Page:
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What’s Blooming in Paradise: Texas sage offers abundance of small lavender flowers

By Staff | Jul 29, 2015

Texas sage. Anita Force Marshall

First impression: Great plant for big wow factor oodles of small lavender flowers that are shaped like curled bells. These hues of purple are surrounded by small fuzzy silver gray colored leaves. Such an upright shrub with a natural shape it almost looks artificial in our tropical landscape. No detectable fragrance but pollinators are everywhere! You can see this Texas native dancing in the breeze and in full fabulous bloom at the Botanical Gardens of the Sanibel Moorings.

Upon further investigation: I discover that the genus leucophyllum includes plants, which have characteristic foliage that is in colors of whites and grays. I am always looking for that something different to plant in our garden. Silvery gray leaves are a great dimensional addition for us here in paradise. Soft, thick, velvety silver leaves that invite you to reach out and touch them. Eversilver, so even when it doesn’t explode with lavender flowers, it will still draw your eye to it. The flowers are small five lobed petals that are bell shaped and remind me of foxglove blooms. Beautiful dotted and lined nectar guides in the throats that really make this flower gorgeous up close. Our star is a nonnative and hails from southwest Texas and Mexico.

Mature height for this shrub is around 8 feet tall. I have had great success with naturally pruning it to encourage more flowers. This means no hedging or edging, so that it doesn’t look like a mushroom or box. Plants have a natural shape, which should be mimicked when pruning. Out dated, over pruning is a huge waste of resources and leads to a very unhappy, unhealthy and unattractive garden. I encourage you to try this for plant for borders and natural fences. Its dense growth habit lends itself to privacy with a wonderful display of color and habitat friendliness.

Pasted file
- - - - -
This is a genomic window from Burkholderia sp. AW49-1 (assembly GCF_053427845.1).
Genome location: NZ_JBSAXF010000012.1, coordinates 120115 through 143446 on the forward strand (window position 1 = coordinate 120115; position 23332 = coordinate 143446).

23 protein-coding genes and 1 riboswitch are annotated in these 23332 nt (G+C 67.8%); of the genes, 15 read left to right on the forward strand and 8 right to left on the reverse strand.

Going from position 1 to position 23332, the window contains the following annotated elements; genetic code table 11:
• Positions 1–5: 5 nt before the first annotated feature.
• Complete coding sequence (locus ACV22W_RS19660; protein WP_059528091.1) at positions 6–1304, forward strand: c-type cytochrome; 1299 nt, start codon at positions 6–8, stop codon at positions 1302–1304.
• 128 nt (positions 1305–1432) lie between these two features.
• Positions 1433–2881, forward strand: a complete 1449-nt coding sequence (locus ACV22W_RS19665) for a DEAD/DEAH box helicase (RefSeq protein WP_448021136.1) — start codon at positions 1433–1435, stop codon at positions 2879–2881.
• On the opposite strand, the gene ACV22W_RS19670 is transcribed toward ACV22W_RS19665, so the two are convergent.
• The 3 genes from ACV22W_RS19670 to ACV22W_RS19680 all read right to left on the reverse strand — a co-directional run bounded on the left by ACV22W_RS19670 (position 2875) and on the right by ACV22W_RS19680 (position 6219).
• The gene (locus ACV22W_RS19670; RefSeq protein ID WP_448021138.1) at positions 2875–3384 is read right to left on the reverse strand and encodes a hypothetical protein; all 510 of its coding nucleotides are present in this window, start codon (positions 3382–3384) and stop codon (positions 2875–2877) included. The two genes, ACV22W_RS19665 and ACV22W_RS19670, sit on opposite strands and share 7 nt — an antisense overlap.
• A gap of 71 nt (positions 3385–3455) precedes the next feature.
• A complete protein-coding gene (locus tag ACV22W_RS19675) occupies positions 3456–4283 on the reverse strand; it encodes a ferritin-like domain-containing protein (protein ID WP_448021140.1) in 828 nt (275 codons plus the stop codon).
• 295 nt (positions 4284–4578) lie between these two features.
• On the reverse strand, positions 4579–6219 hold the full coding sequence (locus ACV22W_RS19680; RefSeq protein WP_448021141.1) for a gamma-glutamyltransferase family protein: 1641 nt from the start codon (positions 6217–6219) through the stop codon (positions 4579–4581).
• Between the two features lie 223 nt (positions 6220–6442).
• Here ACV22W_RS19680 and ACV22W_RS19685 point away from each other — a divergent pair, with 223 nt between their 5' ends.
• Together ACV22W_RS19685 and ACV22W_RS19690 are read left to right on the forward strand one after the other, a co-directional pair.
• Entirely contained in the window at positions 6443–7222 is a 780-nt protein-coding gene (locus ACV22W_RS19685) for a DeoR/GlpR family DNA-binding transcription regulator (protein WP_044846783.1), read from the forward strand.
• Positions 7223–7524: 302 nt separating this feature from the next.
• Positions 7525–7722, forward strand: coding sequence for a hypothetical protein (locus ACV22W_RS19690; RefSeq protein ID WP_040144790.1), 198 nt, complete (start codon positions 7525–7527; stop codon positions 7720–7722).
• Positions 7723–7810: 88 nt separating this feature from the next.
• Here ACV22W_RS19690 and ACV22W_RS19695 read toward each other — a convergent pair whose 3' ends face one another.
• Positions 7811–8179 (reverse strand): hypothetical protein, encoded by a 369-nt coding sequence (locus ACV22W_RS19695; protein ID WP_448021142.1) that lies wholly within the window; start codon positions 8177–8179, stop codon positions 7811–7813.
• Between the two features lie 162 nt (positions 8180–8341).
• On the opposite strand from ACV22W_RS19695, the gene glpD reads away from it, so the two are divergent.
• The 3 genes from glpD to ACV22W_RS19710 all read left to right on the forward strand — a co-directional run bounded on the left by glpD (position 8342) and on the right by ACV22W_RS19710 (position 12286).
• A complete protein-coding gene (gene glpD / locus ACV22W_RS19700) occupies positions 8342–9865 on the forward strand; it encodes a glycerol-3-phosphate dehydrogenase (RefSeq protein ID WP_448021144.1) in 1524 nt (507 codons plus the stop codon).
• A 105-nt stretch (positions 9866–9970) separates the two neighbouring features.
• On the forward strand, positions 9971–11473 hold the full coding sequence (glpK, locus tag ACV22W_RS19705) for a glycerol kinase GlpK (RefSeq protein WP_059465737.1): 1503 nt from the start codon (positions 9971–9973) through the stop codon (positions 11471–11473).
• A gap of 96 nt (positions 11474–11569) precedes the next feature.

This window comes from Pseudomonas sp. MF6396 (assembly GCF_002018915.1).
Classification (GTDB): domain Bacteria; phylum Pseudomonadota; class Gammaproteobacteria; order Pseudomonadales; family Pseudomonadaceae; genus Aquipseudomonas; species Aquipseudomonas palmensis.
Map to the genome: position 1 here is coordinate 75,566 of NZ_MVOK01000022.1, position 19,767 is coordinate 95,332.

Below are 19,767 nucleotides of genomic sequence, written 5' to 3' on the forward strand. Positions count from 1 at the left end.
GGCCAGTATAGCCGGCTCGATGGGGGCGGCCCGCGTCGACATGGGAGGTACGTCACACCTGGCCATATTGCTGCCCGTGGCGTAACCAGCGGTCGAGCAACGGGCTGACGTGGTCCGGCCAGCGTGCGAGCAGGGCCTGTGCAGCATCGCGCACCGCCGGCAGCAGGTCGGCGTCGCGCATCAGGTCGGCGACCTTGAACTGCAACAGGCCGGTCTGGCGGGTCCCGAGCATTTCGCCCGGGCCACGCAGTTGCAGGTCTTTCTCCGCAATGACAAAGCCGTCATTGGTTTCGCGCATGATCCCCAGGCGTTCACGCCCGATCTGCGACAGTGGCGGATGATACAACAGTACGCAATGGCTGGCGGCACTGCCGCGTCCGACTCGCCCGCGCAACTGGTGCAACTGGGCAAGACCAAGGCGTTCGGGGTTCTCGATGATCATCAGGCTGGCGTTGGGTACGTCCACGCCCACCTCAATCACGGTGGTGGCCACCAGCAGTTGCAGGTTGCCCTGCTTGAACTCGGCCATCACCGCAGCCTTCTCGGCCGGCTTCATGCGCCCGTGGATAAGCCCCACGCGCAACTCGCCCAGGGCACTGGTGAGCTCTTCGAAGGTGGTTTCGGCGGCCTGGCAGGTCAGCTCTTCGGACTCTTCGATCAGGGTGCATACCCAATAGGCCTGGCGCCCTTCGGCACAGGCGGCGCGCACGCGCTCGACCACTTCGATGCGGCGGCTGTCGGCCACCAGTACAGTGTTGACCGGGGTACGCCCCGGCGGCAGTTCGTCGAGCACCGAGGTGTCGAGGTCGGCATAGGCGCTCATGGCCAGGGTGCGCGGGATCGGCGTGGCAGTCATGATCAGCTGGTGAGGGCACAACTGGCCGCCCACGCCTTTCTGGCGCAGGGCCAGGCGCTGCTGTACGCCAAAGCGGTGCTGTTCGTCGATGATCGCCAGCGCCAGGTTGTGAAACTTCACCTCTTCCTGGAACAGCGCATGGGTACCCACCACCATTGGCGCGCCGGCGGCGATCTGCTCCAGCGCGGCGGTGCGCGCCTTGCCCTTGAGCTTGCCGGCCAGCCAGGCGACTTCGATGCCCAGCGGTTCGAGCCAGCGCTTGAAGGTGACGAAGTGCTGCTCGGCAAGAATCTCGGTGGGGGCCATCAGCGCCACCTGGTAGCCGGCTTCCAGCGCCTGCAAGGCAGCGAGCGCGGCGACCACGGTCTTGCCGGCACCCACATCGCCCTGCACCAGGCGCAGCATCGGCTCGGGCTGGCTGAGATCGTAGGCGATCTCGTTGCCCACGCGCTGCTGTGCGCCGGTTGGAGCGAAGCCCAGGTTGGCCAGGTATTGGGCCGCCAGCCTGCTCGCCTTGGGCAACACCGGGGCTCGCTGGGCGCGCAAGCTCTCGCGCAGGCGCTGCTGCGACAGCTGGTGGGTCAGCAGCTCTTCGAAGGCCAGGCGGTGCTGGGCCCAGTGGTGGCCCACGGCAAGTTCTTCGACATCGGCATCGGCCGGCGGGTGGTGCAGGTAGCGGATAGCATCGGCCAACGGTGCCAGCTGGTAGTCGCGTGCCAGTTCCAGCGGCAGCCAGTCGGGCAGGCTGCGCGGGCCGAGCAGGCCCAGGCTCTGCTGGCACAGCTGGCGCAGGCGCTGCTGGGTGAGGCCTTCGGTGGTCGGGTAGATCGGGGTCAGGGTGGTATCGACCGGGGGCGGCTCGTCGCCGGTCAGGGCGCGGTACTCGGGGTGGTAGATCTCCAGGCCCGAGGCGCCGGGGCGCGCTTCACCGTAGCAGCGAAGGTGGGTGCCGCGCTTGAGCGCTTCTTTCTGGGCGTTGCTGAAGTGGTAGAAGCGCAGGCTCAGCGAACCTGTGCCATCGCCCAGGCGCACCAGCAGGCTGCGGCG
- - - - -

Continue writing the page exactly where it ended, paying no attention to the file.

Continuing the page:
Texas sage is a great food source for birds, butterflies, a huge variety of pollinators and wildlife. I enjoy watching our garden birds hop from twig to twig. The small warblers are attracted to the insects that hover around the flowers. The mockingbirds, cardinals, blue jays, thrashers, and catbirds not only look for insects, but hide from predators. I have even discovered many birds nesting in our Texas sage. Nests fit very nicely in the groupings of shrubs. Closely grouped shrubs will offer prospective parents plenty of support and multiple exits and entrances to confuse predators.

Interesting trivia: In days gone by many Texans recall grandparents brewing Texas sage leaves for tea. This brew is called Cenizo tea, and was used for relief from congestion, coughing and the common cold. One of its downfalls was the not very pleasant aroma its brewing emitted, which probably led to coughing and congestion!

Texas sage. Anita Force Marshall


* Evergreen (silver)

* Very attractive to wildlife

* Minimal insect damage

* Blooming brings in the pollinators

Texas sage. Anita Force Marshall

* Butterflies love its nectar

* Great for a privacy hedge/barrier

* May have an urge to watch a good western


* Over pruning negates flowers

* May start hearing yee-haws outside in the garden

* Loses leaves when cold

* Brewing tea smells like dirty socks

* Does poorly with overwatering

* Nonnative

Conclusion: So, put on those dusty cowboy boots and sashay over to our silvery shimmery new star in town. So many lavender blossoms, so little time in our tropical eye catching garden. Don’t wanna miss this bloomer!

**Remember we have a yearly fertilizer restriction during July 1 through Oct. 2. This is a very important mandatory restriction to reduce nitrogen and phosphorus runoff into our precious waterways. Any fertilizing during our rainy season, only ends up in our water resources as unwanted algae blooms.**